In some people with Sweet’s syndrome, the innate immune system (a part of the immune system that doesn’t produce antibodies) can be hypersensitive and over-react to the presence of infectious, inflammatory, drug, or tumour cell antigens – antigens are proteins or substances that a part of your immune system called the adaptive immune system sees as a foreign invader and produces antibodies in response to (Bhat et al, 2015: 257; Kasirye et al, 2011: 135). This means that the presence of antigens associated with certain health conditions and medications could potentially trigger Sweet’s syndrome by causing the innate immune system to activate inflammatory cells, particularly white blood cells called neutrophils (Gosheger et al, 2002: 70). This then leads to the symptoms of Sweet’s syndrome. Read more here.

An allergic reaction is when the body has an adverse reaction to a substance that is foreign to the body that does not normally cause harm, e.g. a food, pollen or medication. This substance is known as an allergen. The immune system mistakes the allergen for a foreign invader such as a bacteria or virus. The adaptive immune system then quickly produces allergen-specific immunoglobulin E (IgE) antibodies in response to the allergen, in order to fight it off. Chemicals such as histamine are also produced, with the overall immune response causing the symptoms of allergy.

What medications have been reported to have triggered Sweet’s syndrome?

Medications that have been reported to trigger Sweet’s syndrome include:

Analgesics (non-opioids).

  • Paracetamol (triggered a Sweet’s syndrome-like condition) (Culla et al, 2014).

Antibiotics.

  • Amoxicillin (possibly) (Volpe, 2016).
  • Clindamycin (Cruz-Velasquez et al, 2016).
  • Tetracycline (Ibid).
  • Doxycycline.
  • Minocycline (Cohen, 2007).
  • Nitrofurantoin (Ibid).
  • Norfloxacin.
  • Ofloxacin.
  • Trimethoprim/sulfamethoxazole.
  • Quinupristin/dalfopristin.
  • Piperacillin/tazobactam (Cruz- Velasquez et al, 2016).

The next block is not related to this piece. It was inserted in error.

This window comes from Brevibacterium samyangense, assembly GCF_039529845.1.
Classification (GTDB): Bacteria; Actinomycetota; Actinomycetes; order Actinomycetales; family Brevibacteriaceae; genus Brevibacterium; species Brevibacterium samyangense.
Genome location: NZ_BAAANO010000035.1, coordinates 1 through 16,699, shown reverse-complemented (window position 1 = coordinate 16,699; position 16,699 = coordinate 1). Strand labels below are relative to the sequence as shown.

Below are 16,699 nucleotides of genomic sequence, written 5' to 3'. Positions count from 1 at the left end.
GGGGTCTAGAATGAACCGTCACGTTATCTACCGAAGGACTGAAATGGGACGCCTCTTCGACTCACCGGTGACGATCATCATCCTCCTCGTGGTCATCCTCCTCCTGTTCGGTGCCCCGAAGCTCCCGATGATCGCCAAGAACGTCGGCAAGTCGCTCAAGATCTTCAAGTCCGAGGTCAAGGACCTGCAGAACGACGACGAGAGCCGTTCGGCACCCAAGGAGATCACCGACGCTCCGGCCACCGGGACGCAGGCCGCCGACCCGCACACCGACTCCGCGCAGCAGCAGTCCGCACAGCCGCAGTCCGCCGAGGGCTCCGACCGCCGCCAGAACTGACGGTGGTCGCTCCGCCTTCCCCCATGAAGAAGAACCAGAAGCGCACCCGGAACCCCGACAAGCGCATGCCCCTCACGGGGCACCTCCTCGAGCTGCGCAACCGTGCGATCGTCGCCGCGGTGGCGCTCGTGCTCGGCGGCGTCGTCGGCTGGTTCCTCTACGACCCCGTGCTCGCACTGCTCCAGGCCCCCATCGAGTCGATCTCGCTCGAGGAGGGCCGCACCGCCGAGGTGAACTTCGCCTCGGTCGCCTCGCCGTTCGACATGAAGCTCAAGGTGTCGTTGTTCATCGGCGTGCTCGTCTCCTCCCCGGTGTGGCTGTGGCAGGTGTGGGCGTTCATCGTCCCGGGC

Anti-epileptics.

  • Carbamazepine (Cohen, 2007).
  • Diazepam (Cohen, 2007).

Anti-hypertensives.

  • Hydralazine (Cohen, 2007).

Anti-malarials.

  • Chloroquine (Cruz-Velasquez et al, 2016).

Anti-manic agents.

  • Lithium (Xenophontos et al, 2016).

Anti-neoplastics.

  • Bortezomib (Llamas-Velasco et al, 2015).
  • Decitabine (Kasirye et al, 2011: 134).
  • Imatinib mesylate (Cohen, 2007).
  • Ipilimumab (Gormley et al, 2014).
  • Lenalidomide (Cohen, 2007).

Anti-viral drugs.

  • Abacavir (Cohen, 2007).
  • Acyclovir (Cruz-Velasquez et al, 2016).
  • Interferon-α (Cruz-Velasquez et al, 2016).

Colony stimulating factors.

  • Granulocyte-colony stimulating factor (G-CSF). This is the most common treatment to trigger Sweet’s syndrome (Cohen, 2007).
  • Granulocyte-macrophage-colony stimulating factor (GM-CSF) (Ibid).
  • Pegfilgrastim.

Contraceptives.

  • Levonorgestrel/ethinyl estradiol (Triphasil) (Cohen, 2007).
  • Levonorgestrel-releasing intrauterine system (Mirena) (Cohen, 2007).

Diuretics.

  • Furosemide (Cohen, 2007).

Immunosuppressants.

  • Azathioprine (Salem et al, 2015).

Nonsteroidal anti-inflammatory drugs (NSAIDs).

  • Celecoxib (Cohen, 2007; Oh et al, 2016).
  • Rofecoxib (Cruz-Velasquez et al, 2016).
  • Diclofenac (Cohen, 2007; Gupta et al, 2015).

Platelet aggregation inhibitors.

  • Ticagrelor (Ikram and Veerappan, 2016).

Proton-pump inhibitors.

  • Esomeprazole (Cohen, 2015).
  • Omeprazole (Cohen, 2015).

Psychotropics.

  • Clozapine (Cohen, 2007).
  • Amoxapine (Cruz-Velasquez et al, 2016).
  • Diazepam (Ibid).
  • Lormetazepam.

Retinoids.

  • All-trans retinoic acid (Cohen, 2007; Tam and Ingraffea, 2015).
  • 13-cis-retinoic acid (isotretinoin) (Cohen, 2007).

Sulfa drugs.

  • Sulfasalazine (Romdhane et al, 2016).

Thyroid drugs.

  • Propylthiouracil (Cruz-Velasquez et al, 2016).

Vaccinations.

  • Bacillus Calmette-Guerin (BCG or tuberculosis) (Cruz-Velasquez et al, 2016).